How To Measure Candy Temperature Without a Candy Thermometer

Copper pot and candy thermometer
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  • 01 of 09

    Measuring Candy Temperature Without a Thermometer

    Making candy at home is fun but not many people actually own candy thermometers. Because candy cooks at a much higher temperature than most meat you generally need a special cooking thermometer made for candy. If you don’t have a candy thermometer, you can still make candy from sugar syrups by using the cold-water method.

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  • 02 of 09

    How to Use the Cold Water Method to Discover Candy Temperature

    During the cooking stage, remove your pan from the heat and drop a small spoonful of sugar syrup into a bowl of very cold water. Immerse your hand in the cold water, try to form the sugar into a ball, and bring it out of the water. By examining the shape and texture of the resulting candy blob, you can determine the approximate temperature of your sugar. This method takes a little practice and is not as exact as a candy thermometer, but it will do in a pinch! For an easily printable guide to...MORE candy temperature, check out the  If you don’t have a candy thermometer, you can still make candy from sugar syrups by using the cold-water method. During the cooking stage, remove your pan from the heat and drop a small spoonful of sugar syrup into a bowl of very cold water. Immerse your hand in the cold water, try to form the sugar into a ball, and bring it out of the water. By examining the shape and texture of the resulting candy blob, you can determine the approximate temperature of your sugar. This method takes a little practice and is not as exact as a candy thermometer, but it will do in a pinch! For an easily printable guide to candy temperature, check out the  Candy Temperature Chart.

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  • 03 of 09

    Thread Stage: 223-235 F

    Elizabeth LaBau

    The earliest candy temperature stage is Thread Stage. At this temperature, the syrup drips from a spoon and forms thin threads in cold water.

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  • 04 of 09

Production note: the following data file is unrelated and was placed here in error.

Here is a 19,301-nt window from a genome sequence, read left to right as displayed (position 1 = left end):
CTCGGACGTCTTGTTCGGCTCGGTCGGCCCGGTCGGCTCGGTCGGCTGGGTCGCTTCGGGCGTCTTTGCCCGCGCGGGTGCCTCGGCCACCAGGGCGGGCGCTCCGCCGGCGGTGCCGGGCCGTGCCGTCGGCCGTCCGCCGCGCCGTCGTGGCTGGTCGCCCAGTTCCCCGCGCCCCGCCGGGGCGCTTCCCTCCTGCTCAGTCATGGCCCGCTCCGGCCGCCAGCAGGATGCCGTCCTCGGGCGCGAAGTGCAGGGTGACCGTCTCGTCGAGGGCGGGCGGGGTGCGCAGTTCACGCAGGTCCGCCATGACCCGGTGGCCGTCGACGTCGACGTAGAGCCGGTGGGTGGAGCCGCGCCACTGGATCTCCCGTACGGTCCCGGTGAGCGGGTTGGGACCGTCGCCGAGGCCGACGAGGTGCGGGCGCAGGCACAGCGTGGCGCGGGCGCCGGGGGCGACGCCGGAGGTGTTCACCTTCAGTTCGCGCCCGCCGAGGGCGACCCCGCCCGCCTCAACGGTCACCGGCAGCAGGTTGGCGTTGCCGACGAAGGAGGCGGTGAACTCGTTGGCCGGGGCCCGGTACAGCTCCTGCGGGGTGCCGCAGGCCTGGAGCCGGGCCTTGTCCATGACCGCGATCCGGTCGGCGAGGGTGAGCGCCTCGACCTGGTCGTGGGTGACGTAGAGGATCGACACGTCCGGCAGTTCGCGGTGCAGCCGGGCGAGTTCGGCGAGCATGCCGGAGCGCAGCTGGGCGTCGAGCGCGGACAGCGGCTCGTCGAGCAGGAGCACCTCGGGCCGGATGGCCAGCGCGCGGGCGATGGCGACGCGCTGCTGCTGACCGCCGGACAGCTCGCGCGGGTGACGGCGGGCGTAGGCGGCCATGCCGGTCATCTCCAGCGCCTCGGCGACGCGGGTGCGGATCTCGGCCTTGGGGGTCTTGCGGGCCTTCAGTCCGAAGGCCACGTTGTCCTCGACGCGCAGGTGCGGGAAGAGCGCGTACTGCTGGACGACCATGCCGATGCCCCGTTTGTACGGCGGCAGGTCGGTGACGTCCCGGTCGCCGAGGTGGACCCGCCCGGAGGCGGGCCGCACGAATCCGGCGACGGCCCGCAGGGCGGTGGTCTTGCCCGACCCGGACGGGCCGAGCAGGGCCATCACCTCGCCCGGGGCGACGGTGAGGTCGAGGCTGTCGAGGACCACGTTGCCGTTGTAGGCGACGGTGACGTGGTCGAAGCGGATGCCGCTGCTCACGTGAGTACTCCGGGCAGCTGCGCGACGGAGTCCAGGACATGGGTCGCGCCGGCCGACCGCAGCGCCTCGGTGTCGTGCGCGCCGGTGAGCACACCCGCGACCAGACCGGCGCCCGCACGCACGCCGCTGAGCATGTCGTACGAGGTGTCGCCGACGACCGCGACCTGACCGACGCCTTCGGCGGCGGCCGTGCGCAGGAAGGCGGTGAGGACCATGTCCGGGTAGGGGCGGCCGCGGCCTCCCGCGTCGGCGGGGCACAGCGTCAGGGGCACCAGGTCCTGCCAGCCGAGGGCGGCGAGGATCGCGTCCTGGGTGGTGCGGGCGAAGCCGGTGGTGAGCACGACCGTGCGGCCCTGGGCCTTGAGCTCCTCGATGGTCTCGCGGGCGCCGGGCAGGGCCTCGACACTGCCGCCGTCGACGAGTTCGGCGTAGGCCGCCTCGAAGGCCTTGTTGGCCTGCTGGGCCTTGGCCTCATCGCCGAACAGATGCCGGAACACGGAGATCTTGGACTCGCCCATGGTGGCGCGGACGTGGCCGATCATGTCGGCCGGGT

Soft Ball Stage: 235-245 F

    Elizbeth LaBau

    The syrup easily forms a ball while in the cold water but flattens once removed from the water.

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  • 05 of 09

    Firm Ball Stage: 245-250 F

    Elizabeth LaBau

    In this stage, the syrup is formed into a stable ball but loses its round shape once pressed. This is also a great stage for molding. 

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  • 06 of 09

    Hard Ball Stage: 250-266 F

    Elizabeth LaBau

    The syrup holds its ball shape and deforms only slightly with very firm pressure. The candy will remain sticky but it's easy to mold. 

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  • 07 of 09

    Soft Crack Stage: 270-290 F

    Elizabeth LaBau

    The syrup will form firm but pliable threads when removed from the water.

    Many different recipes require cooking the candy to the soft-crack stage, among the most common are toffees, brittles, and butterscotch. Often, candies that are cooked to soft-crack stage feature a caramelized sugar flavor and a hard, pleasingly crunchy texture.

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  • 08 of 09

    Hard Crack Stage: 300-310 F

    Elizabeth LaBau

    The syrup will form brittle threads in the water and will crack if you try to mold it.

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  • 09 of 09

    Caramel Stage: 320-350 F

    Elizabeth LaBau

    The sugar syrup will turn golden at this stage. Honey color produces a light caramel, while amber is a darker, fuller caramel. Anything darker than amber will result in a slightly burnt taste. Be careful at this stage because it's really easy to overheat and burn your candy once you've reached the caramelization stage. Cleaning up burnt caramel can be a sticky endeavor. But caramel made just right is a rich treat.